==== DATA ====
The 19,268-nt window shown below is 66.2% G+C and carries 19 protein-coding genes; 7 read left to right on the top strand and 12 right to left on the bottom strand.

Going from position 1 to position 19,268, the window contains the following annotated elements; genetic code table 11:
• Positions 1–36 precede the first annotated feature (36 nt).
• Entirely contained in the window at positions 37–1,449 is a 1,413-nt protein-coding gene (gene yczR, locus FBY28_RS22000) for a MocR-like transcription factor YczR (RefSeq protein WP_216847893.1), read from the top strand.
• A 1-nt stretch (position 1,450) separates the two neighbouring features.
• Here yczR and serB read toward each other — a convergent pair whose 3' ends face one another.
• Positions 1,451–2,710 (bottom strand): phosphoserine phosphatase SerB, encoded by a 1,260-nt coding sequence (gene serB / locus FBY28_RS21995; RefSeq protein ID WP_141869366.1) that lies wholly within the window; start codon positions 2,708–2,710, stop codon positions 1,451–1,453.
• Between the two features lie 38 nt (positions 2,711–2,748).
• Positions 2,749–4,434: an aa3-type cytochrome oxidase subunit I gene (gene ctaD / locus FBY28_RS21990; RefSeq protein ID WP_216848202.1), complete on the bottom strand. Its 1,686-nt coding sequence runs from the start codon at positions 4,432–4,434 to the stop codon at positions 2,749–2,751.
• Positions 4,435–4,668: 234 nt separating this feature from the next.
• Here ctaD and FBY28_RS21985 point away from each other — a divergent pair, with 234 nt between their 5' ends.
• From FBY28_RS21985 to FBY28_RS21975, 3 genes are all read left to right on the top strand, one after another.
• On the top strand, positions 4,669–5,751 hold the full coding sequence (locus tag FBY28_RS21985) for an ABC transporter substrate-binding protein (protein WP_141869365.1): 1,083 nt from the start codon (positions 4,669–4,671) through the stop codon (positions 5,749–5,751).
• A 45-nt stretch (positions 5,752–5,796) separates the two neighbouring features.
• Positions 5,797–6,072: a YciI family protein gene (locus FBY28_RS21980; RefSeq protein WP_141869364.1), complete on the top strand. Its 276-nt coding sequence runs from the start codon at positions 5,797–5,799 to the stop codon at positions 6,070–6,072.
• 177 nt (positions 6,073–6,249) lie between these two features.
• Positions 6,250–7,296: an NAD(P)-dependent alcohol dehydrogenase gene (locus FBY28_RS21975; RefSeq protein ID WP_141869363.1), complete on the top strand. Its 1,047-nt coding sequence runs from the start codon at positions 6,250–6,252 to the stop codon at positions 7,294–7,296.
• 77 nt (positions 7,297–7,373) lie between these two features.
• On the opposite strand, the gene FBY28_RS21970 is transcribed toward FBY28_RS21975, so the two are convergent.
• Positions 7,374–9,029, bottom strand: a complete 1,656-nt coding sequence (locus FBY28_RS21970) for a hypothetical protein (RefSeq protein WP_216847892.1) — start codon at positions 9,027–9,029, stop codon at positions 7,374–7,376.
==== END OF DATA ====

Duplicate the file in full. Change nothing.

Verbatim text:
The 19,268-nt window shown below is 66.2% G+C and carries 19 protein-coding genes; 7 read left to right on the top strand and 12 right to left on the bottom strand.

Going from position 1 to position 19,268, the window contains the following annotated elements; genetic code table 11:
• Positions 1–36 precede the first annotated feature (36 nt).
• Entirely contained in the window at positions 37–1,449 is a 1,413-nt protein-coding gene (gene yczR, locus FBY28_RS22000) for a MocR-like transcription factor YczR (RefSeq protein WP_216847893.1), read from the top strand.
• A 1-nt stretch (position 1,450) separates the two neighbouring features.
• Here yczR and serB read toward each other — a convergent pair whose 3' ends face one another.
• Positions 1,451–2,710 (bottom strand): phosphoserine phosphatase SerB, encoded by a 1,260-nt coding sequence (gene serB / locus FBY28_RS21995; RefSeq protein ID WP_141869366.1) that lies wholly within the window; start codon positions 2,708–2,710, stop codon positions 1,451–1,453.
• Between the two features lie 38 nt (positions 2,711–2,748).
• Positions 2,749–4,434: an aa3-type cytochrome oxidase subunit I gene (gene ctaD / locus FBY28_RS21990; RefSeq protein ID WP_216848202.1), complete on the bottom strand. Its 1,686-nt coding sequence runs from the start codon at positions 4,432–4,434 to the stop codon at positions 2,749–2,751.
• Positions 4,435–4,668: 234 nt separating this feature from the next.
• Here ctaD and FBY28_RS21985 point away from each other — a divergent pair, with 234 nt between their 5' ends.
• From FBY28_RS21985 to FBY28_RS21975, 3 genes are all read left to right on the top strand, one after another.
• On the top strand, positions 4,669–5,751 hold the full coding sequence (locus tag FBY28_RS21985) for an ABC transporter substrate-binding protein (protein WP_141869365.1): 1,083 nt from the start codon (positions 4,669–4,671) through the stop codon (positions 5,749–5,751).
• A 45-nt stretch (positions 5,752–5,796) separates the two neighbouring features.
• Positions 5,797–6,072: a YciI family protein gene (locus FBY28_RS21980; RefSeq protein WP_141869364.1), complete on the top strand. Its 276-nt coding sequence runs from the start codon at positions 5,797–5,799 to the stop codon at positions 6,070–6,072.
• 177 nt (positions 6,073–6,249) lie between these two features.
• Positions 6,250–7,296: an NAD(P)-dependent alcohol dehydrogenase gene (locus FBY28_RS21975; RefSeq protein ID WP_141869363.1), complete on the top strand. Its 1,047-nt coding sequence runs from the start codon at positions 6,250–6,252 to the stop codon at positions 7,294–7,296.
• 77 nt (positions 7,297–7,373) lie between these two features.
• On the opposite strand, the gene FBY28_RS21970 is transcribed toward FBY28_RS21975, so the two are convergent.
• Positions 7,374–9,029, bottom strand: a complete 1,656-nt coding sequence (locus FBY28_RS21970) for a hypothetical protein (RefSeq protein WP_216847892.1) — start codon at positions 9,027–9,029, stop codon at positions 7,374–7,376.